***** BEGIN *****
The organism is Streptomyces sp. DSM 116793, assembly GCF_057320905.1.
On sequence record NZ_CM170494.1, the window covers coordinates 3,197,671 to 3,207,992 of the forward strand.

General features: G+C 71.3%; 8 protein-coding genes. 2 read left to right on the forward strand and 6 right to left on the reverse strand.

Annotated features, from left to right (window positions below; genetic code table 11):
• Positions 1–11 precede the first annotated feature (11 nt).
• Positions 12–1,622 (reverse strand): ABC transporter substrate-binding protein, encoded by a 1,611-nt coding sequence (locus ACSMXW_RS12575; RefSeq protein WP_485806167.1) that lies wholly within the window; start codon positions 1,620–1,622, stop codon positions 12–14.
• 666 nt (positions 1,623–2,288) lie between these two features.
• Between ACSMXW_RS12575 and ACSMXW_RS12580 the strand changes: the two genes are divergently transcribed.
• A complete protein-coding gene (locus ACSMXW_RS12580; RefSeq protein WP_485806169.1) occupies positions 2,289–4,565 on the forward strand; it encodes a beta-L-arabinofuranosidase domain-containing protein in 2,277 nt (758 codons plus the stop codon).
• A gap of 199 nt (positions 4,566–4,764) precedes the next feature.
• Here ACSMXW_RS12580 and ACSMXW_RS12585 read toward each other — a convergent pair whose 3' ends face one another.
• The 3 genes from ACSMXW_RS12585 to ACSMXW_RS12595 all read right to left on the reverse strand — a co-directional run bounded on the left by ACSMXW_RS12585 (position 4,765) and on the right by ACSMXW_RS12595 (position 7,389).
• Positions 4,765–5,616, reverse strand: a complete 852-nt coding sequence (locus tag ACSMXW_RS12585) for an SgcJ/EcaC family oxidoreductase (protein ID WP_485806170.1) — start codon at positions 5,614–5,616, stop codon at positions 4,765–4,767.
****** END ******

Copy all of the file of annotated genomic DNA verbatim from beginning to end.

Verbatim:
The organism is Streptomyces sp. DSM 116793, assembly GCF_057320905.1.
On sequence record NZ_CM170494.1, the window covers coordinates 3,197,671 to 3,207,992 of the forward strand.

General features: G+C 71.3%; 8 protein-coding genes. 2 read left to right on the forward strand and 6 right to left on the reverse strand.

Annotated features, from left to right (window positions below; genetic code table 11):
• Positions 1–11 precede the first annotated feature (11 nt).
• Positions 12–1,622 (reverse strand): ABC transporter substrate-binding protein, encoded by a 1,611-nt coding sequence (locus ACSMXW_RS12575; RefSeq protein WP_485806167.1) that lies wholly within the window; start codon positions 1,620–1,622, stop codon positions 12–14.
• 666 nt (positions 1,623–2,288) lie between these two features.
• Between ACSMXW_RS12575 and ACSMXW_RS12580 the strand changes: the two genes are divergently transcribed.
• A complete protein-coding gene (locus ACSMXW_RS12580; RefSeq protein WP_485806169.1) occupies positions 2,289–4,565 on the forward strand; it encodes a beta-L-arabinofuranosidase domain-containing protein in 2,277 nt (758 codons plus the stop codon).
• A gap of 199 nt (positions 4,566–4,764) precedes the next feature.
• Here ACSMXW_RS12580 and ACSMXW_RS12585 read toward each other — a convergent pair whose 3' ends face one another.
• The 3 genes from ACSMXW_RS12585 to ACSMXW_RS12595 all read right to left on the reverse strand — a co-directional run bounded on the left by ACSMXW_RS12585 (position 4,765) and on the right by ACSMXW_RS12595 (position 7,389).
• Positions 4,765–5,616, reverse strand: a complete 852-nt coding sequence (locus tag ACSMXW_RS12585) for an SgcJ/EcaC family oxidoreductase (protein ID WP_485806170.1) — start codon at positions 5,614–5,616, stop codon at positions 4,765–4,767.